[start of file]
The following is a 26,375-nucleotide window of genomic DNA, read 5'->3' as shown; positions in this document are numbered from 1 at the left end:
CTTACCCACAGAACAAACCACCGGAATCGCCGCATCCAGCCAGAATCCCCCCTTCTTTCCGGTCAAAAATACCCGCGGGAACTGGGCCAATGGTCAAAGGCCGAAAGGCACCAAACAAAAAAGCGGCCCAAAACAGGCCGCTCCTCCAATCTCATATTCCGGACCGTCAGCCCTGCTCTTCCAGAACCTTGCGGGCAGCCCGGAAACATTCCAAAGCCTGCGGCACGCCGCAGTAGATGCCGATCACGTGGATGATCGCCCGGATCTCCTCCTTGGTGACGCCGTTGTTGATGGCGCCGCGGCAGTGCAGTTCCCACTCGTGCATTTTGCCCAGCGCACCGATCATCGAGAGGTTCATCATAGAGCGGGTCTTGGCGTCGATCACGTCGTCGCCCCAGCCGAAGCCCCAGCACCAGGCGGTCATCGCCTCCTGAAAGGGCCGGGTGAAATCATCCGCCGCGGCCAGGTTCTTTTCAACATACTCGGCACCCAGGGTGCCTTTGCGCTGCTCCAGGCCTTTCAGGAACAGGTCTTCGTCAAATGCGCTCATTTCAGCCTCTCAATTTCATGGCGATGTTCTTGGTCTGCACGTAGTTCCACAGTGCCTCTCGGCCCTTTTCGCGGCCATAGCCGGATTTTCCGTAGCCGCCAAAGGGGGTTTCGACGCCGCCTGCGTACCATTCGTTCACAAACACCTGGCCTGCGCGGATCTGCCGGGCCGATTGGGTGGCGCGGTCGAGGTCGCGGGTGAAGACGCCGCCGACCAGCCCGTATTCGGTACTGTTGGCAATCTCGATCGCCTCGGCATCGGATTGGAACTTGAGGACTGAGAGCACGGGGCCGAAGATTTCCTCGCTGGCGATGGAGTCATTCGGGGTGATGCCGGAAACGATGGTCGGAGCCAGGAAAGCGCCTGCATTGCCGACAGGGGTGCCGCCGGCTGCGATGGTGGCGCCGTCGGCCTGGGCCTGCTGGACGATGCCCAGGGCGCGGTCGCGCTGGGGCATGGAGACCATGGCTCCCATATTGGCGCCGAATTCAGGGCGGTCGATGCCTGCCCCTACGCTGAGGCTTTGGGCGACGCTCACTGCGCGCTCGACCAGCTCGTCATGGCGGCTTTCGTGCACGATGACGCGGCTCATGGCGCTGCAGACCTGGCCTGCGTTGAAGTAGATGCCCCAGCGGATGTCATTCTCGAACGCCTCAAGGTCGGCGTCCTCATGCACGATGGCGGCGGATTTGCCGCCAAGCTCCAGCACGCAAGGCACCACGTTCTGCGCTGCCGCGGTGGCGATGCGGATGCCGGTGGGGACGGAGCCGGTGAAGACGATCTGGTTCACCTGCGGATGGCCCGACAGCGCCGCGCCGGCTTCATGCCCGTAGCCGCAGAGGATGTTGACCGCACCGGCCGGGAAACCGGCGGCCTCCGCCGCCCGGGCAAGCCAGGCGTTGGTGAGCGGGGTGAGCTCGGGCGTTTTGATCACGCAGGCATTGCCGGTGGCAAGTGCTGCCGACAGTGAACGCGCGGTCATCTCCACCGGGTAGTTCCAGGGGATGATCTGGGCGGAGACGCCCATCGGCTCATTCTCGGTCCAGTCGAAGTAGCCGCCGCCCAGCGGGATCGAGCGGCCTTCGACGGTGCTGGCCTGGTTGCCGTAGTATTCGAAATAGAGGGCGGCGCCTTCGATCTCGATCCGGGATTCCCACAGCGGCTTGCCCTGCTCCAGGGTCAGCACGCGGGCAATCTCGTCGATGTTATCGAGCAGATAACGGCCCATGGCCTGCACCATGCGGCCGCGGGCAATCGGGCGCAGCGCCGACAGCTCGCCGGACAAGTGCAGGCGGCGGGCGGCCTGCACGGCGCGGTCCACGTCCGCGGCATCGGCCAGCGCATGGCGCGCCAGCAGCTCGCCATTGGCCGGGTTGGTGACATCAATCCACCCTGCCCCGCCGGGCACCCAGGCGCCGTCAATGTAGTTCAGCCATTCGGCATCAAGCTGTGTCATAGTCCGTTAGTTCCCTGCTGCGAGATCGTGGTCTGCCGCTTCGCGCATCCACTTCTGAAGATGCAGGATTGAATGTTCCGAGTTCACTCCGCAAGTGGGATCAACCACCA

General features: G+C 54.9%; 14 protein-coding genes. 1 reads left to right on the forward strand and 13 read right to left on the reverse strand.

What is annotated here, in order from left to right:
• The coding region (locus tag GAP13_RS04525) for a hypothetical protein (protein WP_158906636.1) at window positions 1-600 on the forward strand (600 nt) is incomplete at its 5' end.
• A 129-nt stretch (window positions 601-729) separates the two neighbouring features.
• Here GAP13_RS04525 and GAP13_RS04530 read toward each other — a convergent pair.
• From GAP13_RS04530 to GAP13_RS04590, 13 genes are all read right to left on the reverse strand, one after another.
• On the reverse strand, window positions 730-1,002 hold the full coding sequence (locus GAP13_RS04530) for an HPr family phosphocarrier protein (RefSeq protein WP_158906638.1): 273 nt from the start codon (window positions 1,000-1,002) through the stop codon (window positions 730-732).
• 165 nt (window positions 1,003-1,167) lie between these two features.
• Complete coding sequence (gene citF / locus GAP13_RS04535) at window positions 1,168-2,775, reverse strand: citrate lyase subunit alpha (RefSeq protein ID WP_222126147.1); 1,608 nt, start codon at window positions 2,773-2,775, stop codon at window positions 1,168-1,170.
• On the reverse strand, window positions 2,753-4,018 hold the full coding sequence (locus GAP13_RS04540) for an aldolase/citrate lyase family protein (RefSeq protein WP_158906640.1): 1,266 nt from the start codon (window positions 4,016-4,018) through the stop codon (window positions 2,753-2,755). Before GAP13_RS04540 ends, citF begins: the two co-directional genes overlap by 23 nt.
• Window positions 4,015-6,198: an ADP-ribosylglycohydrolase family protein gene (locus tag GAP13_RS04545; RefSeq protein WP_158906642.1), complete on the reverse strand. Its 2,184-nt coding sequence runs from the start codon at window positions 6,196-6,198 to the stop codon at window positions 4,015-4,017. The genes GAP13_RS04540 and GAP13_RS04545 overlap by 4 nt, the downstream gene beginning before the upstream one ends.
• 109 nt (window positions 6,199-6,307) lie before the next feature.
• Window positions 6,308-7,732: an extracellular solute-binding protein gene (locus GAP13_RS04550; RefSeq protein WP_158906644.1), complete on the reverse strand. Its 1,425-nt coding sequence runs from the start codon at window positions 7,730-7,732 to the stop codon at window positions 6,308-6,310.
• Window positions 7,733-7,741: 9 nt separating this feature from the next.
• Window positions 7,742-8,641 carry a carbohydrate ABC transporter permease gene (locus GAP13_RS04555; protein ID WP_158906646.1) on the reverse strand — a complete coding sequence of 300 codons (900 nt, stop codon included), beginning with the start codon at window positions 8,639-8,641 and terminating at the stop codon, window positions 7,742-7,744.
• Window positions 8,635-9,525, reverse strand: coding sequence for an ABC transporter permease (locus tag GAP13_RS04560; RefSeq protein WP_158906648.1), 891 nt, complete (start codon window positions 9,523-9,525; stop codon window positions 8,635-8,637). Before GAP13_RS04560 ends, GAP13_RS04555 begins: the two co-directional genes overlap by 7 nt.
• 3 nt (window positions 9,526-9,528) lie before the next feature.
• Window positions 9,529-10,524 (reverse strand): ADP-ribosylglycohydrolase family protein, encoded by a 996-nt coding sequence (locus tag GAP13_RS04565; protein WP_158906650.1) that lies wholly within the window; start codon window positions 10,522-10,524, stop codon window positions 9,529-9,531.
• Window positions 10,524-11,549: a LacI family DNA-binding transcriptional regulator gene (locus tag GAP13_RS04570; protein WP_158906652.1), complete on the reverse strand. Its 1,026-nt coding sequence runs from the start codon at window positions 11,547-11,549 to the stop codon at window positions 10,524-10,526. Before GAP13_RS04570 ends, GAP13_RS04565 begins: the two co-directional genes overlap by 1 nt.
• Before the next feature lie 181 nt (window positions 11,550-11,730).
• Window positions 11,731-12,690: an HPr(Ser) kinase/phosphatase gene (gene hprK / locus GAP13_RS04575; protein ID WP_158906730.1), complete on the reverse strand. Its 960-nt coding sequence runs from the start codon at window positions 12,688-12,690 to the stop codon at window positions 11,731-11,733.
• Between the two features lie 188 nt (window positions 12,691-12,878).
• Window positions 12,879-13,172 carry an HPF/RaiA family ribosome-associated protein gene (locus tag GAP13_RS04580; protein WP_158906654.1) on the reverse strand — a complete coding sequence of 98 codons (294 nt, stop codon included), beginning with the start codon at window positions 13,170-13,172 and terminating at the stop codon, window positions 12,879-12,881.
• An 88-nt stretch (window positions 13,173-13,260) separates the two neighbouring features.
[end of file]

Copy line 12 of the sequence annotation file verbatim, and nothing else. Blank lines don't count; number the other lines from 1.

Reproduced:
• On the reverse strand, window positions 2,753-4,018 hold the full coding sequence (locus GAP13_RS04540) for an aldolase/citrate lyase family protein (RefSeq protein WP_158906640.1): 1,266 nt from the start codon (window positions 4,016-4,018) through the stop codon (window positions 2,753-2,755). Before GAP13_RS04540 ends, citF begins: the two co-directional genes overlap by 23 nt.